Billy Joe Shaver has earned a reputation as one of the greatest of Texas music singer-songwriters, and this album - originally released in 1973 - had a lot to do with that, despite its own meager sales.
Shaver has been associated in people's minds with the '70's outlaw movement of Willie and Waylon, who cut many of his songs. The great Tom T. Hall wrote the liner notes. Bobby Bare discovered Shaver and had the first hits with his material (though usually ignored by revisionist historians). Kris Kristofferson, who produced this album, was at the time the hippest and hottest songwriter in America (hard to believe as that may be now). All of those people couldn't be wrong, and they weren't.
This is a brilliant album, one of the absolute classics of its genre, and its CD release was long overdue. Shaver himself has recorded "I Been To Georgia On A Fast Train" many times, and some of the other songs, like "Black Rose" and the title track, have become common enough for the impact of this album to be dimmed slightly. But only slightly, for these are still the best versions.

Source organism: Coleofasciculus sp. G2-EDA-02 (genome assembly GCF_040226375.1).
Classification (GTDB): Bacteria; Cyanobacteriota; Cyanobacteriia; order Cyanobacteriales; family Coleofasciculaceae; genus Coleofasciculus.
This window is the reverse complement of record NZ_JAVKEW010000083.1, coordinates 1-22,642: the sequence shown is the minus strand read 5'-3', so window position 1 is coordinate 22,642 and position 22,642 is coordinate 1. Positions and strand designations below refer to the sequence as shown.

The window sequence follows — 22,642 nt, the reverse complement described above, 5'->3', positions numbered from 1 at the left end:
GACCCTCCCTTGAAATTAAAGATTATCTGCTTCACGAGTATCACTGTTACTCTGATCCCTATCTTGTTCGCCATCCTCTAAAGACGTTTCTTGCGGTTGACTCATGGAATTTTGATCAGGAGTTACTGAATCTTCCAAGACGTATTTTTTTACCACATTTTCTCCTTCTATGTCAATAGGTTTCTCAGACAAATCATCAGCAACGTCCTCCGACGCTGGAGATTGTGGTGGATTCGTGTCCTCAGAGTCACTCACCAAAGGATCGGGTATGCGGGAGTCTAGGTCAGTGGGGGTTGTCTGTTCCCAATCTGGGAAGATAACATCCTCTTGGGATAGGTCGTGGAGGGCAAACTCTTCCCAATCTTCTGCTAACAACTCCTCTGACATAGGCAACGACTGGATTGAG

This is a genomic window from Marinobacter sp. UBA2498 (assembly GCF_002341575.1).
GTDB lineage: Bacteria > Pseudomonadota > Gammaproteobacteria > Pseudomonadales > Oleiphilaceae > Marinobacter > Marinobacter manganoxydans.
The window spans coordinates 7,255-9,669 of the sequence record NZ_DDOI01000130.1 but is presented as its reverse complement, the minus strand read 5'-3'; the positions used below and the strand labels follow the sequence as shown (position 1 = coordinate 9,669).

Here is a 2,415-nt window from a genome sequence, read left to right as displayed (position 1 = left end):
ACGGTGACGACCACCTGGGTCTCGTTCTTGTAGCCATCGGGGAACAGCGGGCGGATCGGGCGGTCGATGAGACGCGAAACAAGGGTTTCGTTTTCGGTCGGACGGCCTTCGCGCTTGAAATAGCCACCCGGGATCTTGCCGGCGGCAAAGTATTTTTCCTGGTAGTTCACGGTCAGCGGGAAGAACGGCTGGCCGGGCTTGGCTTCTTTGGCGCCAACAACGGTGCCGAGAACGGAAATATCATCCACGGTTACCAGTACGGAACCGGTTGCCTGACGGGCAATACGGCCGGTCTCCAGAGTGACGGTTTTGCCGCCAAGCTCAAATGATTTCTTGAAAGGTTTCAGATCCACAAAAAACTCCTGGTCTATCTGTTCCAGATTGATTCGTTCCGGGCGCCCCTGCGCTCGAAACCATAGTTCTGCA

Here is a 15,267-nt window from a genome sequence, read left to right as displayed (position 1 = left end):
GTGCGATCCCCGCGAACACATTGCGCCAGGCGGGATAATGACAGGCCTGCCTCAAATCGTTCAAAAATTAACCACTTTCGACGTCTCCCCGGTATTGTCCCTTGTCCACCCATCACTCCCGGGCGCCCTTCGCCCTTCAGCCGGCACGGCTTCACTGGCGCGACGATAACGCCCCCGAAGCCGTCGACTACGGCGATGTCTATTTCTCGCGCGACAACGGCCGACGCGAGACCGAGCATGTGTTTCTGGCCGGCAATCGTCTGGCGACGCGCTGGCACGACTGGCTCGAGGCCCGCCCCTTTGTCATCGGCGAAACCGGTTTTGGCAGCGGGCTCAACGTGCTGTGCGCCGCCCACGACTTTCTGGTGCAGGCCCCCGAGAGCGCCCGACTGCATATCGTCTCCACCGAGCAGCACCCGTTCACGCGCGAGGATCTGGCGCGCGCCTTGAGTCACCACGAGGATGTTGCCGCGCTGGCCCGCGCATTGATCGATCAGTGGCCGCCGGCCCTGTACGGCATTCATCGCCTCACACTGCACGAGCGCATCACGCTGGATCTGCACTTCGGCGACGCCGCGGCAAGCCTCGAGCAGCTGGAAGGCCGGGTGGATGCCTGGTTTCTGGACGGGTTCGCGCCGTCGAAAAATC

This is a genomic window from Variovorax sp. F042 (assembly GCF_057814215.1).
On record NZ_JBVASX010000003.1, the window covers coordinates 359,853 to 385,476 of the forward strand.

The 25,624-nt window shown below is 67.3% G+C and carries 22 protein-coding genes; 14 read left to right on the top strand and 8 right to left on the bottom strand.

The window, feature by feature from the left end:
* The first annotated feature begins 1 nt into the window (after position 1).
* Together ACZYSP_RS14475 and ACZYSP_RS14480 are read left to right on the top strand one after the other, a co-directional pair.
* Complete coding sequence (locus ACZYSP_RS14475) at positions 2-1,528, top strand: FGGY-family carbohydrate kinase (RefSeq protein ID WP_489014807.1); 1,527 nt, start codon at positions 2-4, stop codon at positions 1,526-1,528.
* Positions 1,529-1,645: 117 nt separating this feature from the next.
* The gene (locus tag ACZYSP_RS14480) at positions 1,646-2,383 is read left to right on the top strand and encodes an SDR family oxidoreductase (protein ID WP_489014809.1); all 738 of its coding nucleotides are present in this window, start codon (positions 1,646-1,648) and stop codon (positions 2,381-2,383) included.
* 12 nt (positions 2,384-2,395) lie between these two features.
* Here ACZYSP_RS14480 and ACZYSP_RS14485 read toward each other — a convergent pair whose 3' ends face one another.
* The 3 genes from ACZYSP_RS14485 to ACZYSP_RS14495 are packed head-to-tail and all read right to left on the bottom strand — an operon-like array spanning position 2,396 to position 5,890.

Shaver has never had a great voice, but it was stronger in his youth, and he sounds fresh and passionate. Two bonus tracks out for the first time are inferior to those originally issued, but still well worth hearing. Grab this one!